Our task this week at the Teach the Web MOOC is to check out other people’s work from the first week of introductions and do a remix of their work. Interesting. I selected a profile page by Lou Buran because of some connections we have via the National Writing Project (it turns out, we have met, a few years ago, but I had forgotten that when I was working on his remix). I took a screenshot of his profile page from his Thimble page and then used Popcorn Maker to add some layers of pop-ups with notes to Lou about our connections.
After I had posted it in the Teach the Web Google Community, some folks suggested that others take my remix, and remix it again. Which is what Lou did. He took my piece, which was based on his piece, and added a third iteration to it. So now we have this remixing conversation going back and forth (which is when Lou reminded me that we briefly met one summer while working on the NWP Digital Is website). I am hoping someone else takes his remix and does it again. I wonder how the work will change as more hands get to work on it?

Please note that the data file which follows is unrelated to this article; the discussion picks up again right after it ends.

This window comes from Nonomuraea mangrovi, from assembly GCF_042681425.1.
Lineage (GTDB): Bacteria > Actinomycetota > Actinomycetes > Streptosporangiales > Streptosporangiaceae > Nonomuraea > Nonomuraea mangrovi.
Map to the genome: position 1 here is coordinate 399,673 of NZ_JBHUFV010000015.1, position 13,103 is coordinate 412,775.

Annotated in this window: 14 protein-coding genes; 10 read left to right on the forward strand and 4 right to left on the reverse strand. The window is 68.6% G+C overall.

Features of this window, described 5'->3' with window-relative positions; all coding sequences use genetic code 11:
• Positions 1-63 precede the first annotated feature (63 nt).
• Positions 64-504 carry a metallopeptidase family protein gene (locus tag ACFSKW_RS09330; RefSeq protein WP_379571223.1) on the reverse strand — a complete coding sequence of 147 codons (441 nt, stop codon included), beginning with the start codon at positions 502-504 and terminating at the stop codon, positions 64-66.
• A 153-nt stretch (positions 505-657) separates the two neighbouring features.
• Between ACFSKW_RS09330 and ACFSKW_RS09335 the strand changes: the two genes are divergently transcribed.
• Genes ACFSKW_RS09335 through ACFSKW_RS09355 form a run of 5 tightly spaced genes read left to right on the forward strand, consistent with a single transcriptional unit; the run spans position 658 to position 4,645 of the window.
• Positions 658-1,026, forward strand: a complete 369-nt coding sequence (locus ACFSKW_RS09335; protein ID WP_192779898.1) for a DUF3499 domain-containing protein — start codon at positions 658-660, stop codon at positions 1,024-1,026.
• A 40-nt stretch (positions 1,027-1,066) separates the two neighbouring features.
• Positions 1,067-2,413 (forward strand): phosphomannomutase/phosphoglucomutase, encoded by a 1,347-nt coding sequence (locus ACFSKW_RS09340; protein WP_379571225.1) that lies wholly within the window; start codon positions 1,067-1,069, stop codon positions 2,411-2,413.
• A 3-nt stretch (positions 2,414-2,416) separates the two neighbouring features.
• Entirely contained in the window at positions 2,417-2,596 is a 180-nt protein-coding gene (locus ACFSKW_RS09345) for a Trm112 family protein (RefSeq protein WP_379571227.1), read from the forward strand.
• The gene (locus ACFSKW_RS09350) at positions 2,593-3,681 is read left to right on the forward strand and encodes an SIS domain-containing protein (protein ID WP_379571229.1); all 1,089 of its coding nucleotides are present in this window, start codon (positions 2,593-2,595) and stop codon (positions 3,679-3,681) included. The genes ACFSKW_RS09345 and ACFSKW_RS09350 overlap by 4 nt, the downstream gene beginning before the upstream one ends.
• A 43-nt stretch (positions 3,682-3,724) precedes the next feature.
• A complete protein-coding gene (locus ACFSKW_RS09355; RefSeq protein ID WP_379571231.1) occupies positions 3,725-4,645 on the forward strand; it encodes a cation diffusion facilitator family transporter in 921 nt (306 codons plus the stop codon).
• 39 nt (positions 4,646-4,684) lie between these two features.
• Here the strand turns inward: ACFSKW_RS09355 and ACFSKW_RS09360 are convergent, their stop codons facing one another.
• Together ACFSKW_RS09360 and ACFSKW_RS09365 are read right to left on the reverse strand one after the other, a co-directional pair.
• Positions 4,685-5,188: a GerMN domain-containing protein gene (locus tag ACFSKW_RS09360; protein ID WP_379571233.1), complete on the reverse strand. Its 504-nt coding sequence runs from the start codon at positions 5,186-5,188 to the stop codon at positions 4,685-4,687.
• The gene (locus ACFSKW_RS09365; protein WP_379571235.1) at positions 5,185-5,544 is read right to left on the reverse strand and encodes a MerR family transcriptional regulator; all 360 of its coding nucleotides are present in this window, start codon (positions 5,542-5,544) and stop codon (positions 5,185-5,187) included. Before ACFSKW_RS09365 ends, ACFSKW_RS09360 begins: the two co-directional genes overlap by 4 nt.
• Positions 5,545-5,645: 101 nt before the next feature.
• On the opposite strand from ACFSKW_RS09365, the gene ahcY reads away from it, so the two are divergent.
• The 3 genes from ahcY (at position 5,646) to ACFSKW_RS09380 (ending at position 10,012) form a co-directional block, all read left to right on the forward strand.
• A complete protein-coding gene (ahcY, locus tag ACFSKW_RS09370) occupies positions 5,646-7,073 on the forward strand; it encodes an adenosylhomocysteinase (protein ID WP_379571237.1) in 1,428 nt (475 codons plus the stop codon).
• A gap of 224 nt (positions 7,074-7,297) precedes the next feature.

Pretty neat, and it all has me thinking of why we are doing this kind of activity and exploration within the MOOC. Certainly, my remixing of Lou brought me closer to him as a friend and colleague, and I was interested to see how he would take my remix and make it his own. I don’t suppose Lou minded what I had done but all this remixing and hacking work does bring up the issue of ownership, right? And I never asked Lou’s permission. I just did it.
Those of us in this MOOC probably are OK with others taking our digital stuff and doing what they want with it. But how about most people? Would folks outside of the MOOC be OK to know that a bunch of folks are taking something original, remixing it with new content and then publishing it to the world? I don’t know. What do we unwittingly give up when we post to a digital space?
I do know these are the conversations that we need to be having with students.
We hammer home copyright infringements, and how to use other people’s work with respect, and then we tell them: go hack this page and publish it? Let me say, I am OK with that. I think the goals here are to move more agency into hands of the viewer/reader and the Mozilla suite of tools does that in many interesting ways. Kids need to have skills to not just remix the web, but also to be critical of what they read and how they are targeted by the web, and having tools to remake that experience is powerful.
Still, I wonder about the conversations …
Peace (in the MOOC),